While the tool does a good job covering basic interview queries, it would be nice to have questions tailored for particular jobs or industries (which LinkedIn said it plans to do eventually).


When you click on a question, you get a short description of what it means and a video explaining how to approach your answer. Premium members also get a video that includes someone answering the question and receiving feedback.

Allana Akhtar/Business Insider

I found the video on how to approach answering the question extremely helpful. A careers expert at LinkedIn breaks down what the employer is looking for in your answer, including what types of skills they want to hear about.

Allana Akhtar/Business Insider

The video on how to approach answering the questions included a lot of details, so I took notes to remember all the points.

Allana Akhtar/Business Insider

After watching the video and reading the tips, you can practice answers. LinkedIn gives you two options: make a video of yourself or write down your answers. I opted for the video.

Allana Akhtar/Business Insider

Getting on camera and having to look at myself was really weird at first. I felt rather silly using this feature and watching myself answer questions. I kept giggling and stopping the video.

Allana Akhtar/Business Insider

I then decided to grab a private room in my office, similar to where a real interview would take place. Getting in the mindset that this was actually a real interview helped me a ton. I still had some rough starts, but eventually I got into the zone and could answer questions with a straight face.

Allana Akhtar/Business Insider

After recording myself, LinkedIn processed the video. Uploading my responses took about a minute or so.

Allana Akhtar/Business Insider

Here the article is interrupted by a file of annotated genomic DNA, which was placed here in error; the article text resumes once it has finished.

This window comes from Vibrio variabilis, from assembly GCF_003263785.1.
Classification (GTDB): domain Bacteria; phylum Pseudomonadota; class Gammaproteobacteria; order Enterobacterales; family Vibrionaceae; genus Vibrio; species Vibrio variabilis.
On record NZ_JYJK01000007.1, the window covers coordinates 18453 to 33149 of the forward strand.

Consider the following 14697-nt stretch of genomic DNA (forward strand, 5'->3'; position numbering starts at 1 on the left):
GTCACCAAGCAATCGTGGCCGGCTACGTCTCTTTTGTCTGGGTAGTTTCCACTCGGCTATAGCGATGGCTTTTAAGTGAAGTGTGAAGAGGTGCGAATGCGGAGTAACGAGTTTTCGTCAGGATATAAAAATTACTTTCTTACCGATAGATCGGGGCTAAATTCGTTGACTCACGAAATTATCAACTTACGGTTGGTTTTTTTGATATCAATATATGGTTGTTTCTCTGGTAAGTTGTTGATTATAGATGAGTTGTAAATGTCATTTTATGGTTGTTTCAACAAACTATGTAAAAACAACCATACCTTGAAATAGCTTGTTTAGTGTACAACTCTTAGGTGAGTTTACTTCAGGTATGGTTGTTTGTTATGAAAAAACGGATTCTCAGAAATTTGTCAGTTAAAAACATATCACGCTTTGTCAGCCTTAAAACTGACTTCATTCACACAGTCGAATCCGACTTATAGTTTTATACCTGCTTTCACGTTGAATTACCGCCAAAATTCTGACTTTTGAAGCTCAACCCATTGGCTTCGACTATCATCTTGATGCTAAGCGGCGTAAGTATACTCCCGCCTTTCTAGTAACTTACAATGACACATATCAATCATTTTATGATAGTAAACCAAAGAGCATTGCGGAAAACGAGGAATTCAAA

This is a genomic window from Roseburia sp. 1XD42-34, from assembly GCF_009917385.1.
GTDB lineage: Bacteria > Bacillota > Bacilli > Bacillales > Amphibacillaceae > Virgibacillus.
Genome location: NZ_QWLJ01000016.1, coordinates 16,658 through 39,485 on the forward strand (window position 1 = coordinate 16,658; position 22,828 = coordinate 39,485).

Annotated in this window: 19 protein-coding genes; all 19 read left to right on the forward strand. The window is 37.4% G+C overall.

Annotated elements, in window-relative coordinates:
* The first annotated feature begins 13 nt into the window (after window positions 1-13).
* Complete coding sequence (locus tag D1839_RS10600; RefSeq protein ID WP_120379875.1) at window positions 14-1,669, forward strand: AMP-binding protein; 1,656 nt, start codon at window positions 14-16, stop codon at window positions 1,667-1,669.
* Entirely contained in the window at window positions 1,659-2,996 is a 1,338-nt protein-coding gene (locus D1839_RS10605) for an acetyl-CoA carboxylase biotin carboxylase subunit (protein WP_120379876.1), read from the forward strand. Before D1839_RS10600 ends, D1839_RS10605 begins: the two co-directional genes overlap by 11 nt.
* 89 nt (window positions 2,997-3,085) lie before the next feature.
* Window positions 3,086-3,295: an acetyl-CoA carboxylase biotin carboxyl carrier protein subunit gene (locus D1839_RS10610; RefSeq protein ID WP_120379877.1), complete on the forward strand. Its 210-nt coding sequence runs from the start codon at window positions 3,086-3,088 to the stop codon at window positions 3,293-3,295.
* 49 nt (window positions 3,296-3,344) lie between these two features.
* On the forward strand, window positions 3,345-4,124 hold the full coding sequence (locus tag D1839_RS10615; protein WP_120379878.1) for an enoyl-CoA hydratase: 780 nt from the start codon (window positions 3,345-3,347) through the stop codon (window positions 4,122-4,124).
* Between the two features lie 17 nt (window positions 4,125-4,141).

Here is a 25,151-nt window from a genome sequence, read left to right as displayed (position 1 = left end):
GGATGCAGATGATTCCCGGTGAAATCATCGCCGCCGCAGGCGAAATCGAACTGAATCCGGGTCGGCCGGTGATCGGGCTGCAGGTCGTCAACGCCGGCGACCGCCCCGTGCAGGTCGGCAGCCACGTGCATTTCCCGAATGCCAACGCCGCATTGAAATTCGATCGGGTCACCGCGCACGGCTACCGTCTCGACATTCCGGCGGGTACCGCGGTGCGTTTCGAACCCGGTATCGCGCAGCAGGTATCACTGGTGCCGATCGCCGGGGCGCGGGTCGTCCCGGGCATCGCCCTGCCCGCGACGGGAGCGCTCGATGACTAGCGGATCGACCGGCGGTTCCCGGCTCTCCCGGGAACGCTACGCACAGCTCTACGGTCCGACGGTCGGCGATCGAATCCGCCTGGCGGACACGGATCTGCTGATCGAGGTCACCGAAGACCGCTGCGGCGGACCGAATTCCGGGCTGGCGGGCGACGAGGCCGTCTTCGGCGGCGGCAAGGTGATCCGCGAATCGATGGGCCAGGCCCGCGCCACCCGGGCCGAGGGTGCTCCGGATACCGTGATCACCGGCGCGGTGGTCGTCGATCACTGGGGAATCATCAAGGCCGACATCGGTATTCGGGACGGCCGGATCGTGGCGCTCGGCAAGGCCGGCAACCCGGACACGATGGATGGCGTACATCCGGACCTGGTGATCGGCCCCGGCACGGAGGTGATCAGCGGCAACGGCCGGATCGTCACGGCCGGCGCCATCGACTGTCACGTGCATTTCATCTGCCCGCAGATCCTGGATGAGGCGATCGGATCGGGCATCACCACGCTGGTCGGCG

Since I am a Premium member, I watched the sample video to see how the mock candidate answered the same prompts.

Allana Akhtar/Business Insider

Having a sample answer helped me see that I tended to speak off topic. Watching myself was awkward, but I realised I should have made more eye contact with the interviewer and stopped saying “um” so much.

Allana Akhtar/Business Insider

I decided to write out my responses for the next question, “Why should we hire you?” This is similar to what I used to do when practicing for real job interviews.

Allana Akhtar/Business Insider

Even though writing my answers was a lot less awkward than recording myself, I found that I liked the videos a lot better. I think it was helpful to get out of my comfort zone and get into the interview mindset. If I had an actual interview, I would have felt more comfortable after practicing with video.


Overall, I had a great time with the LinkedIn tool and would definitely use it next time I apply to a job — though hopefully not any time soon!

Allana Akhtar/Business Insider

For me, the best part about using the tool was less about knowing how to answer the questions, and more about getting comfortable with the actual interviewing process. Calming my nerves before meeting a hiring manager is very challenging. I believe using the videos to compare my performance to others could have made me less nervous once the real interview happened.